Nah. You have to come back. You have to tune into Veteran Voices to check that out. Greg, I don’t want to make fun of my ho-ah. All right. But, Greg, back to the topic at hand. We touched on so many things. I know we were kind of focused a lot on allocation management. But at the end of the day, by the end of the episode, it was a very broad, conversation on some big thing that really fall in line with a lot of other conversations we’re having with Rick McDonald and many others. Your final comment here about Gordon’s perspective.
Greg White (51:07):
Yeah. I think, first of all, when you have that kind of interaction, you realize that this is a solution whose time has come. And I got to tell you, I wish it had been around when I was still a practitioner. And, truthfully, I believe that this should and could be an industry standard. I mean, this should be the way we do contracts. And imagine if every – not even just shipping. Sorry, Gordon, I’m not trying to expand your scope. Not just ocean shipping, but ground transport and other contract, imagine if they were all kind of funneled through this place where you could get such tremendous transparency, accountability, and reliability, and resolve ability, the more people participate in a service like this, the more stable, the more reliable the supply chain becomes. And that’s precisely what we need.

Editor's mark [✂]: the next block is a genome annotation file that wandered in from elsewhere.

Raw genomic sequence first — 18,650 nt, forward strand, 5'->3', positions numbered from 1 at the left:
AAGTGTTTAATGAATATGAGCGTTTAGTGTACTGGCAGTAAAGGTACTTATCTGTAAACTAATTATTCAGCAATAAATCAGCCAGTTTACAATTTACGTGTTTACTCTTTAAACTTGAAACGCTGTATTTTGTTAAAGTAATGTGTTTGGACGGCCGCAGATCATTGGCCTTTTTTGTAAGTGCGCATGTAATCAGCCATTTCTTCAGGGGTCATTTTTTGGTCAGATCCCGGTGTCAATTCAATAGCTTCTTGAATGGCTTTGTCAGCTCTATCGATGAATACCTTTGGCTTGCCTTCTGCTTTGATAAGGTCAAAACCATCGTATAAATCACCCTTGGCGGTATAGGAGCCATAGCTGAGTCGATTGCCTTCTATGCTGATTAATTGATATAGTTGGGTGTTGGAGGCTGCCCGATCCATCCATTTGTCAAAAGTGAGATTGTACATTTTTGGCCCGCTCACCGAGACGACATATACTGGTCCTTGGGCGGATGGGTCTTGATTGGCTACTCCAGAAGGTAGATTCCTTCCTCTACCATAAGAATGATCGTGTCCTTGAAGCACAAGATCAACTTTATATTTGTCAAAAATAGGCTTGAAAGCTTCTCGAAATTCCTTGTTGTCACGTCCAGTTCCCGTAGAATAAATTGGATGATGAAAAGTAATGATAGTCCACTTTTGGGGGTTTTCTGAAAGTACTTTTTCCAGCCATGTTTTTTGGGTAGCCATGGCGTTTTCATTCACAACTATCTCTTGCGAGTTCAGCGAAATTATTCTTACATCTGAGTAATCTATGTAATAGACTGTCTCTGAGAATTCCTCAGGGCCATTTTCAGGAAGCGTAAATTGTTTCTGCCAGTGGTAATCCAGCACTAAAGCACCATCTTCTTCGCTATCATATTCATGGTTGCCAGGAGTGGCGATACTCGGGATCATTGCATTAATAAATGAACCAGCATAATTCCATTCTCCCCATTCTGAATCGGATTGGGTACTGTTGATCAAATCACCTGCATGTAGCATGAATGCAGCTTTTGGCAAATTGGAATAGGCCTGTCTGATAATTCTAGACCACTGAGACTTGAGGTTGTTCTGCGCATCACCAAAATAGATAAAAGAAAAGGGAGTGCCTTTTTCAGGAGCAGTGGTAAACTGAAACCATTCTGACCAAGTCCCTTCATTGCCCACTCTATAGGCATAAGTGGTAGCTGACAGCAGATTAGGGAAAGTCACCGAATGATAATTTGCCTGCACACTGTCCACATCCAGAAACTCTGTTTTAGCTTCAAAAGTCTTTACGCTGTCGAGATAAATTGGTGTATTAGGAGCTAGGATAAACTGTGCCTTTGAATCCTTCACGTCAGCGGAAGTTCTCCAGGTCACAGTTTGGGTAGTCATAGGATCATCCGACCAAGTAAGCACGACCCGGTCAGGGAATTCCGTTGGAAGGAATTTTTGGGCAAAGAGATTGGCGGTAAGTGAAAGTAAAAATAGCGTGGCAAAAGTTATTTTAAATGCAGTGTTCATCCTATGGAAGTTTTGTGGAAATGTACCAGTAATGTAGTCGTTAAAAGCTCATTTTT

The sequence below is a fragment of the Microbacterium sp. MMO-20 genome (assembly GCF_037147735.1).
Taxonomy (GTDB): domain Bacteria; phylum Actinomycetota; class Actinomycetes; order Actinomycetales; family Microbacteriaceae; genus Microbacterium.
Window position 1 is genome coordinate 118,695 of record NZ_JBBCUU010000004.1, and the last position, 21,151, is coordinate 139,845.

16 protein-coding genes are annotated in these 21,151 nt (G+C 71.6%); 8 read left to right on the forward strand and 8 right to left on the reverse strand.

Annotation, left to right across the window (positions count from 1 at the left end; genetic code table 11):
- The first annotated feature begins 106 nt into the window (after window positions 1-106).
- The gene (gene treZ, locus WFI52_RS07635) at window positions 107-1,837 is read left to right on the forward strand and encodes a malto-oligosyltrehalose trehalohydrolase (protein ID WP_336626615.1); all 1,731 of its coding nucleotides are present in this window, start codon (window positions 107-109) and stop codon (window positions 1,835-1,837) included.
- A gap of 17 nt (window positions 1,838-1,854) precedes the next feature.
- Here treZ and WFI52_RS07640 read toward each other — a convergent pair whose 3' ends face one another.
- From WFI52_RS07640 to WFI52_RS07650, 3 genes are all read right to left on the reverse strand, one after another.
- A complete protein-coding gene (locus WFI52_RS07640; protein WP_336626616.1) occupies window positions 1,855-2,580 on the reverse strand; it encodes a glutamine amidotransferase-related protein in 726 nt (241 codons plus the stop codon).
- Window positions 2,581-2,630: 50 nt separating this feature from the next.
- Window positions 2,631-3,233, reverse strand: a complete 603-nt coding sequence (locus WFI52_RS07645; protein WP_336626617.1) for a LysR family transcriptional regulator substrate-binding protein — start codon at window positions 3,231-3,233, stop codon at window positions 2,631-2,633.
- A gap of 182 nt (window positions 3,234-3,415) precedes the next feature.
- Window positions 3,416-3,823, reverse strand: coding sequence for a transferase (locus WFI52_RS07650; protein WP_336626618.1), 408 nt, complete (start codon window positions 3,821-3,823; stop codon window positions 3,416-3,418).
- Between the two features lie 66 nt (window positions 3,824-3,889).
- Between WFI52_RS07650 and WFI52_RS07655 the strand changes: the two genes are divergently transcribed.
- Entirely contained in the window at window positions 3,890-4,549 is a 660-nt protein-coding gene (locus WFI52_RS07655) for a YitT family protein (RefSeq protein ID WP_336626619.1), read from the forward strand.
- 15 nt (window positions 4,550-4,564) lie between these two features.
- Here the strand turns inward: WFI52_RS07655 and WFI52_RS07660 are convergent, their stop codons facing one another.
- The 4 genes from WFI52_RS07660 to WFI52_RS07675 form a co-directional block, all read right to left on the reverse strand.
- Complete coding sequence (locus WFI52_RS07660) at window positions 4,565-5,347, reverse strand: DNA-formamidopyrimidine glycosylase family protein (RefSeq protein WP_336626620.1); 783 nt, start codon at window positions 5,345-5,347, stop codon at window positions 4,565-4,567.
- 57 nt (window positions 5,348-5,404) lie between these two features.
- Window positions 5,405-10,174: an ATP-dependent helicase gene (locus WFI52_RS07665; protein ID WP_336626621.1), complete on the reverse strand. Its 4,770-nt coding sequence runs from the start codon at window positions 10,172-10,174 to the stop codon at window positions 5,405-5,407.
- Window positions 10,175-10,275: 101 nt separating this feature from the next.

Greg White (52:01):
And the reason for that is, we have been begging, Scott, you and I, and many of our colleagues have been begging for decades for that seat at the table, for that recognition, for that awareness, for that knowledge throughout the world of what supply chain does. And guess what? We got it. And now there’s no going back. So, this kind of transformational transparency is really critical to how we do business going forward. And it’s critical to the reliability that we all want to have in the supply chain. So, I think industry standard, everybody sign up for this thing. Seriously.
Scott Luton (52:42):
That’s right. Hey, as a professional, we’re like the proverbial dog that caught the car.
Greg White (52:47):
Yeah. Now what?
Scott Luton (52:48):
[Inaudible] and you got to deliver it now. But, hey, fortunately, we are a part of a global industry that has immense amounts of talent, of innovative leadership, like we saw here at Gordon. A lot of folks that are asking the questions Why? Why? Why? so we can change how business is done and make it better and more stable and transformative, as you’re speaking to.
Scott Luton (53:09):